Upholding School Choice

Posted on June 06, 2005
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The Florida Supreme Court hears oral arguments tomorrow on a lawsuit brought against the Florida school voucher program. Florida's program, the only one of its kind in the country, helped some 700 students this year, most of whom were poor and trapped in failing public schools.

Although the U.S. Supreme Court ruled in 2002 that vouchers are constitutional, teachers' unions are taking the legal fight to the states, many of which including Arizona still have 19th century anti-Catholic Blaine Amendments that forbid public funding of religious institutions.

As Goldwater Institute senior fellow Clint Bolick wrote in a policy brief last year, "the Arizona Supreme Court has repudiated a broad interpretation of [Arizona's anti-Catholic Blaine Amendment] that would foreclose educational options to children who need them. In Kotterman v. Killian, the court upheld scholarship tax credits against challenges under both the First Amendment and the state constitution."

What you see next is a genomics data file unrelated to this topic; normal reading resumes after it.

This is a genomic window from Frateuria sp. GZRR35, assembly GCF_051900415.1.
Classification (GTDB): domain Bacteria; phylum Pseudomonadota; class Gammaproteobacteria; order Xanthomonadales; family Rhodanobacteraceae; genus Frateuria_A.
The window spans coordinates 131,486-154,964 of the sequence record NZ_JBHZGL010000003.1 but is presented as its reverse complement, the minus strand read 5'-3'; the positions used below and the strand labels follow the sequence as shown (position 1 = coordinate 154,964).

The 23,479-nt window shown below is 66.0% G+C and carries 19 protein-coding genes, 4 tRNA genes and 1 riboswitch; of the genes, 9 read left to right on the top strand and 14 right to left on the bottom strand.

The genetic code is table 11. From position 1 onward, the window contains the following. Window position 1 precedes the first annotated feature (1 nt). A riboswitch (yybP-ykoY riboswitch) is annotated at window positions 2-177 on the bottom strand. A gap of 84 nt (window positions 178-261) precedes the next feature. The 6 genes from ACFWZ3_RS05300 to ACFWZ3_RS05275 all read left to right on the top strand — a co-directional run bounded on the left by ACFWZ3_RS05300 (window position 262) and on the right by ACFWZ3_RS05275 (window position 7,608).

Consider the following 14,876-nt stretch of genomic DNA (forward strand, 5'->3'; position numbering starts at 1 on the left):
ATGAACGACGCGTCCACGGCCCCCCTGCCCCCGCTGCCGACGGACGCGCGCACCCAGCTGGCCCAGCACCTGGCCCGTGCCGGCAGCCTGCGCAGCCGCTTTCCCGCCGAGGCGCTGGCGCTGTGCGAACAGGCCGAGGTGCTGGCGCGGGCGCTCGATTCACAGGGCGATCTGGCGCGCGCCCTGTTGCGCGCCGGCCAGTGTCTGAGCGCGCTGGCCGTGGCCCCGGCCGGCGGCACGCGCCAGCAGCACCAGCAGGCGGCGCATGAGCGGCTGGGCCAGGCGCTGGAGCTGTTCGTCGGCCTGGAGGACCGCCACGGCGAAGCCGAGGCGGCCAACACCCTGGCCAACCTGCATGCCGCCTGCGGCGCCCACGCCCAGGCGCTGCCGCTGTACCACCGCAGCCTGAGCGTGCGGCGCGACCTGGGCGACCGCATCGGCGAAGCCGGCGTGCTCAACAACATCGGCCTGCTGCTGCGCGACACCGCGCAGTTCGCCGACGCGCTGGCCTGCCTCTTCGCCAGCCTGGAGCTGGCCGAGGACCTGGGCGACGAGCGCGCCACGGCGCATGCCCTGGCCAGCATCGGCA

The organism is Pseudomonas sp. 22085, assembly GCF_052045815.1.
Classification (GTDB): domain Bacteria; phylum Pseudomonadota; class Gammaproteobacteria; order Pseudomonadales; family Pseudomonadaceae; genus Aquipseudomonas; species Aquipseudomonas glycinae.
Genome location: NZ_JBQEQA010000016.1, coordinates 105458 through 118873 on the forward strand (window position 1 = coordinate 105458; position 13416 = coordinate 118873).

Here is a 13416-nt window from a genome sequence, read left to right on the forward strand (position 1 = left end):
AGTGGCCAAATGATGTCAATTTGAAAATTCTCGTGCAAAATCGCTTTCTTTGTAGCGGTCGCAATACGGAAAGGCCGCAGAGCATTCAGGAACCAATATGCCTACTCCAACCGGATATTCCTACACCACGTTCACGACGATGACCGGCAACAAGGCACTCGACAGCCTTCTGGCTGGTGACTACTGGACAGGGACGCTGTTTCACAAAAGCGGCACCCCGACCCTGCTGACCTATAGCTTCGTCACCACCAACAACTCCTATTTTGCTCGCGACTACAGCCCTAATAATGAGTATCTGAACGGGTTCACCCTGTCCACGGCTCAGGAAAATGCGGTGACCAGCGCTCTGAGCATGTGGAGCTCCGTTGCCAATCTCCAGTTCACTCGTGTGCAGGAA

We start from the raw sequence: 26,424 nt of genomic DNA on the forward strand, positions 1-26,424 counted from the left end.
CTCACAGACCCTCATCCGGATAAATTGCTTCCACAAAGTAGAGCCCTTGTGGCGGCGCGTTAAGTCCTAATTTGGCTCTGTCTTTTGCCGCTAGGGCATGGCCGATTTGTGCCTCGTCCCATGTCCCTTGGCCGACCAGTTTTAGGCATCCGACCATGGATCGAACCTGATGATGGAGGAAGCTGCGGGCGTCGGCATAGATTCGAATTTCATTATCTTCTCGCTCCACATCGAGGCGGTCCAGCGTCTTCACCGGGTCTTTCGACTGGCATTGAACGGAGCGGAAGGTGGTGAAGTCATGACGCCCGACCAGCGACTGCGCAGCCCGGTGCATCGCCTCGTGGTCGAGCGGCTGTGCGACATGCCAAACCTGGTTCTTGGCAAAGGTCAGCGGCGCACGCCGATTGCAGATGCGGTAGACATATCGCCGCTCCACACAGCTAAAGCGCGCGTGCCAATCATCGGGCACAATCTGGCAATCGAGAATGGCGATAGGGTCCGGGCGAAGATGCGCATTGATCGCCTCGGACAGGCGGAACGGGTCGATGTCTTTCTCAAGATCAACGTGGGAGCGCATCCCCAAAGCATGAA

That ruling has not stopped school choice opponents from heading to federal court to challenge Arizona's tuition scholarship tax credit program, which allows individuals to receive tax credits for contributions of up to $500 to private school scholarship programs. In March, the federal district court judge dismissed the challenge as frivolous.

With any luck, the Florida Supreme Court will soon join the Arizona Supreme Court and the U.S. Supreme Court in upholding the constitutionality of school choice, and help put parents in charge of their children's educations.

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